Wednesday, November 16, 2011

The Goldilocks Zone in NE Cosmology

We are currently searching for life on other planets by trying to first identify planets in the Goldilocks Zone, a region of space in a given solar system not so close to central star as to be too hot, but not so far from it as to be too cold.

Assume for a moment that there is advanced intelligent life out there, and such beings have visited Earth in the past and found primitive man. After working out a pidgin in which to communicate, early man asks the visitors something along the lines of why are you here? or how did you find us?.

The visitors, having used a similar strategy to what we are doing now draw a simple diagram of our solar system - the linear kind we use with young children. They point to the third circle from the sun and say that we are here. They then point out that all the lands to one side are far too hot (like fire), and the lands to the other are far too cold (like ice).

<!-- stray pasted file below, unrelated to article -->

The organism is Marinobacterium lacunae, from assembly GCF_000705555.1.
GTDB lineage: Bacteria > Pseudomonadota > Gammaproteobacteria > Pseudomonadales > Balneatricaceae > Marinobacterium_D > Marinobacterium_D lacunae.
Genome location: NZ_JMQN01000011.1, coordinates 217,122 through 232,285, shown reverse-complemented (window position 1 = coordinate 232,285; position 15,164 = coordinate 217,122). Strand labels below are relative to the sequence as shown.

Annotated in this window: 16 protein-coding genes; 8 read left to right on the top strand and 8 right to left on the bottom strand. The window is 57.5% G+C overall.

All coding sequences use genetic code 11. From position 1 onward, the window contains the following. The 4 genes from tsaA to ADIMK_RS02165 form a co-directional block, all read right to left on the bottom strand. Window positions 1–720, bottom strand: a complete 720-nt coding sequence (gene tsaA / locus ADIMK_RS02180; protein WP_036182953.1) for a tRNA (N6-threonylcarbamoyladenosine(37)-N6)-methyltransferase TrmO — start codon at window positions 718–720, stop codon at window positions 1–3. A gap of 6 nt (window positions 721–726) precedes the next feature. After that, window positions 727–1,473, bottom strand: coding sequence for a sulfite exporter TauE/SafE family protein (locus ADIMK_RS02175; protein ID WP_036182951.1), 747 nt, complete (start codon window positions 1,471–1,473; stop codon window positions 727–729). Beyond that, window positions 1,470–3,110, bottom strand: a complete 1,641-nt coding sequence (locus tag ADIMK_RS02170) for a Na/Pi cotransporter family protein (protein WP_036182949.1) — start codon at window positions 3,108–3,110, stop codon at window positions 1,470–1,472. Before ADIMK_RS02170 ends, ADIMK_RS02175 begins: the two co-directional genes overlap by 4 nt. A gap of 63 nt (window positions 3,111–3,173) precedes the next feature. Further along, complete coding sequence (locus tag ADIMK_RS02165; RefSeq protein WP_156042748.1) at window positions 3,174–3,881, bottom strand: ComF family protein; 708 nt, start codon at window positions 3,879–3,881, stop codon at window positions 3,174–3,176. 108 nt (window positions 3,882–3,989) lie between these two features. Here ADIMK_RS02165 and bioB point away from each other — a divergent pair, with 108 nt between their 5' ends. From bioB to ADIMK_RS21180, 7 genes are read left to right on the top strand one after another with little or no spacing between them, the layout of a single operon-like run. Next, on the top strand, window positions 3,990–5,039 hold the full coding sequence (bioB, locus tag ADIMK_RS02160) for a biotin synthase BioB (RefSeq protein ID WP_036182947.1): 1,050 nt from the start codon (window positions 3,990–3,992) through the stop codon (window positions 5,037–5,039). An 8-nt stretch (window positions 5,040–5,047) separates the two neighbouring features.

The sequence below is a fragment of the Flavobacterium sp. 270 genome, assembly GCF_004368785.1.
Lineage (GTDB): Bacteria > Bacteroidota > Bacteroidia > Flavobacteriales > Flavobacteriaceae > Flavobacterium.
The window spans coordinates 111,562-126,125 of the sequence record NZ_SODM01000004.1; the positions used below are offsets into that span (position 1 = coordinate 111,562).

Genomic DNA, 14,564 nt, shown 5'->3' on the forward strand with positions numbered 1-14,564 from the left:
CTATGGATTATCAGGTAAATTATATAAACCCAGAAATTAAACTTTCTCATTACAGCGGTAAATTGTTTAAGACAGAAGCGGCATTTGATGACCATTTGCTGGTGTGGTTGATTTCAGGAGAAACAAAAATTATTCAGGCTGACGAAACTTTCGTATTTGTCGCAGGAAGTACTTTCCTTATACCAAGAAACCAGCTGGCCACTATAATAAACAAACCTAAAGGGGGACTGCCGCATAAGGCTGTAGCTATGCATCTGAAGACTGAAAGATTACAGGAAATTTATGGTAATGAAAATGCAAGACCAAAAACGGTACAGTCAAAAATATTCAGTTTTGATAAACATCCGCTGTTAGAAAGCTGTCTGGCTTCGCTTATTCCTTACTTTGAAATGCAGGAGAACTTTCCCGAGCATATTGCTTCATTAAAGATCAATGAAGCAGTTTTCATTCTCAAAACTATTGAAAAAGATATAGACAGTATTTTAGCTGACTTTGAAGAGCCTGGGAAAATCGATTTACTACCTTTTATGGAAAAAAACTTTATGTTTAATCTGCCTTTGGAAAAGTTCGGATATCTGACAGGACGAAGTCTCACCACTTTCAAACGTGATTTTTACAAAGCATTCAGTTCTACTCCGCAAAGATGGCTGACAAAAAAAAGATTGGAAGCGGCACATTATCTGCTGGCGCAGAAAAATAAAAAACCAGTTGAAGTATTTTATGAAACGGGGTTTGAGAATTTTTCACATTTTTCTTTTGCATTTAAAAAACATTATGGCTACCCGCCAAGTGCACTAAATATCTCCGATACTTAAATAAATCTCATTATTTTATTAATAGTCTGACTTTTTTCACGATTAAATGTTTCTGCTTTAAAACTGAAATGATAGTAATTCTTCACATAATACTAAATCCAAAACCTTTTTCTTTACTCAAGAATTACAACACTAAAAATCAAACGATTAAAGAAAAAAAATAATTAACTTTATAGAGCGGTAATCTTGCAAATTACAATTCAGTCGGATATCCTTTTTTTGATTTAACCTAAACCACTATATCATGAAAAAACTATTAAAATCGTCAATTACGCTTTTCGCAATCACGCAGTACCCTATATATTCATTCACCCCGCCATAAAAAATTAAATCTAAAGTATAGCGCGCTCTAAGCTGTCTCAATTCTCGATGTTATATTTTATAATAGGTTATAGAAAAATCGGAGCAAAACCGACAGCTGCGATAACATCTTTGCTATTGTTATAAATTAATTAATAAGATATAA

Thus the northern European cosmology is born. The lands of fire (Muspelheim) to one side, and the lands of ice (Niflheim) to the other, and in the middle is the Goldilocks Zone (Ginnungagap) the only region where life supporting land can exist.

This cosmology could have come about in many different ways, such as observation and reason. I only use extraterrestrial life in this example as a creative way to show the correlation between ancient cosmology and modern observation of our immediate universe.

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